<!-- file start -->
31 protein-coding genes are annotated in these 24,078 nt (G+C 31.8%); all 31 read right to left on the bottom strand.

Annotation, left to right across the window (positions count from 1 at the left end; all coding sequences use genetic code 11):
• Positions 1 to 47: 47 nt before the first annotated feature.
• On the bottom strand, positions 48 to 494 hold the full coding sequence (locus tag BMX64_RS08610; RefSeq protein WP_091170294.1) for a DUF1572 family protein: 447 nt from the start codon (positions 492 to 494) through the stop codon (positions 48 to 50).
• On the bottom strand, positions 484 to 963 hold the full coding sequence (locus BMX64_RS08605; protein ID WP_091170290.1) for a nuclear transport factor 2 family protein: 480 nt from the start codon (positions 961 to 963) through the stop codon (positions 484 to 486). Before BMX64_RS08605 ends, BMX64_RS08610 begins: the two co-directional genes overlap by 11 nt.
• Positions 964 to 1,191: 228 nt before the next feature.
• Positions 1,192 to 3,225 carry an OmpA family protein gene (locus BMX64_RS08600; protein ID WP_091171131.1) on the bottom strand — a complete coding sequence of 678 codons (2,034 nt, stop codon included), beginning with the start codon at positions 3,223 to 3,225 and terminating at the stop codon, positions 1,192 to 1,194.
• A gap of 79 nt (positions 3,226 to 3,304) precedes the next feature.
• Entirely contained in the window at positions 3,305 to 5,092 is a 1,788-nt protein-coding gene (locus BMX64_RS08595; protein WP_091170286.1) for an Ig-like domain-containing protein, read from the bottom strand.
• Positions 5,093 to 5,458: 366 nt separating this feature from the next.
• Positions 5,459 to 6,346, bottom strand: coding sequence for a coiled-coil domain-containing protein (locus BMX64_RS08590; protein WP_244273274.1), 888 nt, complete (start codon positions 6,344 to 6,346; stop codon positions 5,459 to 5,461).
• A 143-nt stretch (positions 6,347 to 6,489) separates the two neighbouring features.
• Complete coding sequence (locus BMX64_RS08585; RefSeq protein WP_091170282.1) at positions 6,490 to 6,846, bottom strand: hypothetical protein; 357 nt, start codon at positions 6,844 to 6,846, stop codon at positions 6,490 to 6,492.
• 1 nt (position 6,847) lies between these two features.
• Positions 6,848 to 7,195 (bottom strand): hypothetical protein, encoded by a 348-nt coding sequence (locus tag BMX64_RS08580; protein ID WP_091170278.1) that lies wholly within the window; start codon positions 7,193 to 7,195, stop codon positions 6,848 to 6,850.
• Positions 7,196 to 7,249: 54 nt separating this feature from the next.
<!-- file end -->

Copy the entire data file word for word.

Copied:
31 protein-coding genes are annotated in these 24,078 nt (G+C 31.8%); all 31 read right to left on the bottom strand.

Annotation, left to right across the window (positions count from 1 at the left end; all coding sequences use genetic code 11):
• Positions 1 to 47: 47 nt before the first annotated feature.
• On the bottom strand, positions 48 to 494 hold the full coding sequence (locus tag BMX64_RS08610; RefSeq protein WP_091170294.1) for a DUF1572 family protein: 447 nt from the start codon (positions 492 to 494) through the stop codon (positions 48 to 50).
• On the bottom strand, positions 484 to 963 hold the full coding sequence (locus BMX64_RS08605; protein ID WP_091170290.1) for a nuclear transport factor 2 family protein: 480 nt from the start codon (positions 961 to 963) through the stop codon (positions 484 to 486). Before BMX64_RS08605 ends, BMX64_RS08610 begins: the two co-directional genes overlap by 11 nt.
• Positions 964 to 1,191: 228 nt before the next feature.
• Positions 1,192 to 3,225 carry an OmpA family protein gene (locus BMX64_RS08600; protein ID WP_091171131.1) on the bottom strand — a complete coding sequence of 678 codons (2,034 nt, stop codon included), beginning with the start codon at positions 3,223 to 3,225 and terminating at the stop codon, positions 1,192 to 1,194.
• A gap of 79 nt (positions 3,226 to 3,304) precedes the next feature.
• Entirely contained in the window at positions 3,305 to 5,092 is a 1,788-nt protein-coding gene (locus BMX64_RS08595; protein WP_091170286.1) for an Ig-like domain-containing protein, read from the bottom strand.
• Positions 5,093 to 5,458: 366 nt separating this feature from the next.
• Positions 5,459 to 6,346, bottom strand: coding sequence for a coiled-coil domain-containing protein (locus BMX64_RS08590; protein WP_244273274.1), 888 nt, complete (start codon positions 6,344 to 6,346; stop codon positions 5,459 to 5,461).
• A 143-nt stretch (positions 6,347 to 6,489) separates the two neighbouring features.
• Complete coding sequence (locus BMX64_RS08585; RefSeq protein WP_091170282.1) at positions 6,490 to 6,846, bottom strand: hypothetical protein; 357 nt, start codon at positions 6,844 to 6,846, stop codon at positions 6,490 to 6,492.
• 1 nt (position 6,847) lies between these two features.
• Positions 6,848 to 7,195 (bottom strand): hypothetical protein, encoded by a 348-nt coding sequence (locus tag BMX64_RS08580; protein ID WP_091170278.1) that lies wholly within the window; start codon positions 7,193 to 7,195, stop codon positions 6,848 to 6,850.
• Positions 7,196 to 7,249: 54 nt separating this feature from the next.